Having said this, when I double-checked the Twilight characters' names with my 19-year-old daughter, she confirmed that they were indeed Bella and Edward, then moaned: "Oh, how I hate myself for knowing that!"
So, maybe it's not just an age thing, after all. Okay, I feel better. But a nice cup of cocoa will help, too. I'll put the kettle on.
My try-to-get-fitter walk in the fields today was a silent one. I usually listen to the radio through earphones but have lost one of the soft earbuds and nothing spoils a walk more than having hard plastic nudging up against your fragile tympanic membrane. The BBC's 'Woman's Hour' is a brilliant programme but loyalty has limits. It was disconcerting, walking in silence. Listening to radio distracts from the disturbing reality that my legs are propelling me in forward motion because, if I think too hard about this, I frighten myself. Today, while walking, I had to listen to my own thoughts. And now I've listened to my own thoughts, I remember why I like radio better. The inside of my head is like a wastepaper basket. Be grateful that I only offer you a brief excerpt. Oh, look, that bird is - / Where did I put that mark scheme. I'll need it for - / My shoes are getting muddier./ Maybe mash with the fish tonight / really muddy / The trees are definitely more
Yesterday, a woman on the train who had no teeth was noshing her way through a whole Scotch egg as if it were an apple. (For the uninitiated, a Scotch egg is a hard-boiled egg wrapped in sausage meat and breadcrumbs and fried.) If you'd given me the choice between watching her eat a Scotch egg and not watching her eat a Scotch egg, I'd have plumped for the latter. But she was directly opposite me, and I admired both her skill and her total lack of self-consciousness. I didn't take a photo (one can get thrown off trains) but to help you imagine, here's a picture of a woman with no teeth. And here's a picture of a Scotch egg. This egg is a world-record beater for the largest Scotch egg made in a restaurant. The one she ate wasn't quite that impressive, but, to her, it may well have seemed that way. There are other tasks that could be compared with a woman with no teeth eating a whole Scotch egg. a) Someone eating a whole joint of roast beef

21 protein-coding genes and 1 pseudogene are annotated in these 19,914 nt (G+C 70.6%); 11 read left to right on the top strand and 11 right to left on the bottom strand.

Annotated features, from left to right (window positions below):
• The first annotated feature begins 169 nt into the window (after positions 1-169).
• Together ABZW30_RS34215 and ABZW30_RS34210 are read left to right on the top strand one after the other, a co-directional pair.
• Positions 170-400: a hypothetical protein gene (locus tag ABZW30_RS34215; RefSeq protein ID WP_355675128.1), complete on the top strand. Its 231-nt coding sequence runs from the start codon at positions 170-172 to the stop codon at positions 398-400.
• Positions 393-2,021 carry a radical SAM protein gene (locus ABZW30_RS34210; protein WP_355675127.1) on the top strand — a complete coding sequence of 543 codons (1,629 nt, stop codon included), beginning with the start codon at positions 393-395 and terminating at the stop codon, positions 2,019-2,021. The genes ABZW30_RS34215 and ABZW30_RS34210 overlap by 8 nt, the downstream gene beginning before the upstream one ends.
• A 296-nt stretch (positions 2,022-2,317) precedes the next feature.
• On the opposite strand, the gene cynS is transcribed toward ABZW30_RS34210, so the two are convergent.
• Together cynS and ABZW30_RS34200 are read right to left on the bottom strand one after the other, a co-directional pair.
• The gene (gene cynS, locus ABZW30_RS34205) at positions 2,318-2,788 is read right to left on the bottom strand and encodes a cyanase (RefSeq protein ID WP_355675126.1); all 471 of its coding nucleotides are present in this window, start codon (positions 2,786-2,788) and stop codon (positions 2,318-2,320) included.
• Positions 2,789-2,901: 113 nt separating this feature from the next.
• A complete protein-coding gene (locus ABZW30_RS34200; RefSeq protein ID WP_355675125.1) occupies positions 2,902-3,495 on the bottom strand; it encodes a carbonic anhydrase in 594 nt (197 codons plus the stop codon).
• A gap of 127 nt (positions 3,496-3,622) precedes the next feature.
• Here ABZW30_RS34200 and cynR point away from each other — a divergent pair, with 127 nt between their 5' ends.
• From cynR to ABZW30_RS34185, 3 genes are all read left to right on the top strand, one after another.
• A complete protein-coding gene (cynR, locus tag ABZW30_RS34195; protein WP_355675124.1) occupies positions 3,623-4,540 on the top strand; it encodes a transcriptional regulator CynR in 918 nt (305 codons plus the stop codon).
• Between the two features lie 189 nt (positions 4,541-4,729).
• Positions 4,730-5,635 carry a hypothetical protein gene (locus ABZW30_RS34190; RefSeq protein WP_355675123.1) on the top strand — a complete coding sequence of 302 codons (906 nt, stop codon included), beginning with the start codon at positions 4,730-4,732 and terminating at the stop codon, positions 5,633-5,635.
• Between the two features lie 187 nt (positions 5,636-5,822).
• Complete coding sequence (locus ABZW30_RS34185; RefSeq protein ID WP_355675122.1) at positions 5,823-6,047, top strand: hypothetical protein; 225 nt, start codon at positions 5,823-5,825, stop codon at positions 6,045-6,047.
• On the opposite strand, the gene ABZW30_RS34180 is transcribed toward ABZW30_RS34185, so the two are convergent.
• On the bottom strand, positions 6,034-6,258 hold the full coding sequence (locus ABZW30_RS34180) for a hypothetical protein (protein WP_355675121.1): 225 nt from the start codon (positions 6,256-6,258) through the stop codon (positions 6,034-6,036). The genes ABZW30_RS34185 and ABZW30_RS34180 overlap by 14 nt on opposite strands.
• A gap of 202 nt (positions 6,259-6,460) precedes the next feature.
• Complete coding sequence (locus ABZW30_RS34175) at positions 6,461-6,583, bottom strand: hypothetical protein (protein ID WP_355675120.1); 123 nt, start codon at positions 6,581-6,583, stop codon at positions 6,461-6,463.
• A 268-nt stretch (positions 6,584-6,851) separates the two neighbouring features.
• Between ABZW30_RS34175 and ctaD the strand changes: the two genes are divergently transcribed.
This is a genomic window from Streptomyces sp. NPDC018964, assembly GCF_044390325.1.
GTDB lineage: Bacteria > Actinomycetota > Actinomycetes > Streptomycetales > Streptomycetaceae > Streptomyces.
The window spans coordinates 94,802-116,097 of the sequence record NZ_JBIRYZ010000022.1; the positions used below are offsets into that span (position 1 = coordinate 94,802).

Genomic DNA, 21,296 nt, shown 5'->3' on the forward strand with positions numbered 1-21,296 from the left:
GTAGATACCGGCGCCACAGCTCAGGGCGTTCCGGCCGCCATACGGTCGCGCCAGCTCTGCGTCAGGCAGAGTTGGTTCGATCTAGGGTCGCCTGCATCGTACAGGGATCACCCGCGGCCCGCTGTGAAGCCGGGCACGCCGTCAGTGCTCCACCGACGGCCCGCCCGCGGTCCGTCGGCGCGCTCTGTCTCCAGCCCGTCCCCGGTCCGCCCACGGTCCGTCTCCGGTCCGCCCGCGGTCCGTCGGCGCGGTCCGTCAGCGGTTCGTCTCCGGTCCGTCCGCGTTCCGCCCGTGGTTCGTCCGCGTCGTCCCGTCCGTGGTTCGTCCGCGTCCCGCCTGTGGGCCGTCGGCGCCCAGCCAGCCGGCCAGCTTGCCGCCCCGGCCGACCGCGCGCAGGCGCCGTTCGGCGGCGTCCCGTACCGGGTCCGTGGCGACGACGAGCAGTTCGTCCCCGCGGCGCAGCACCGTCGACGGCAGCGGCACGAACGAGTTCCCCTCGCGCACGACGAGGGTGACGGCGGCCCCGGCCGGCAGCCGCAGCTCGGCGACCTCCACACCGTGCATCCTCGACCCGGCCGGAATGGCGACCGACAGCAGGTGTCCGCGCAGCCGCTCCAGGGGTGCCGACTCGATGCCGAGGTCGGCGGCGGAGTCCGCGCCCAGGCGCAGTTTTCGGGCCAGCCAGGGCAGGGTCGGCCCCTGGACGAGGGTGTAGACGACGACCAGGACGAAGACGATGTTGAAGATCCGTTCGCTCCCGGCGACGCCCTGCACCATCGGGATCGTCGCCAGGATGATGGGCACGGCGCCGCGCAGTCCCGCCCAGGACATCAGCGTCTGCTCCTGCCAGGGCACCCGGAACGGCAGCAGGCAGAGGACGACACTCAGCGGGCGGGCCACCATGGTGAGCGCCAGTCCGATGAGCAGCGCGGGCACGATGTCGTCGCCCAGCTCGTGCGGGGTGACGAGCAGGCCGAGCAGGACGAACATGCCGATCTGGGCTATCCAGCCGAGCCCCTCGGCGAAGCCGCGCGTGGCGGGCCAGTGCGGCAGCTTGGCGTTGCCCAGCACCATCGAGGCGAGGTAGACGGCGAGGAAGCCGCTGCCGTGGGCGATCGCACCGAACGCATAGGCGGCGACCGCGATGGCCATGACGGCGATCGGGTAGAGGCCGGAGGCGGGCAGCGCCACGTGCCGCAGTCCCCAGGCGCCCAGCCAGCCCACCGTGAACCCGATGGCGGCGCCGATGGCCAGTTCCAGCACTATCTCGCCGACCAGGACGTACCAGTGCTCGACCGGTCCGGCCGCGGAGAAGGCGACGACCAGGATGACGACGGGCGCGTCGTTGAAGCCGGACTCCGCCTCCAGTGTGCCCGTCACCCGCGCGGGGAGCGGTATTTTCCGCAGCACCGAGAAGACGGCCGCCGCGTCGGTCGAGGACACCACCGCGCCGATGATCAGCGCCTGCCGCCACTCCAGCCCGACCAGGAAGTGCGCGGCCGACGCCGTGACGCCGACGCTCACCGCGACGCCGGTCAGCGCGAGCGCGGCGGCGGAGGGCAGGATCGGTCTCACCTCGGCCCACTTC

Ben Cottam (@TheCottam) posted this statement on Twitter today: 'When you're growing up, no one ever tells you how much of your adult life will be spent pushing tumbling Tupperware into cupboards.' I know, right? Why does no one say? And what else does no one tell you about adult life, particularly later adult life? I have made a list. 1. That one day you will say, 'They'll freeze, dressed like that,' and 'Let's go home. It's nearly 10pm,' and think nothing of it. 2. That a summer will come when you will start the days dressed in cardigan and socks and only take them off when it's warm enough to leave the kitchen door open. 3. That police officers, teachers and nurses, rather than getting older, get younger, birthday by birthday, and that one day you will be burgled and then visited by a seven year old with a notebook and a helmet. 4. That the music in pubs and clubs becomes louder, brasher and more sweary, year on year, so that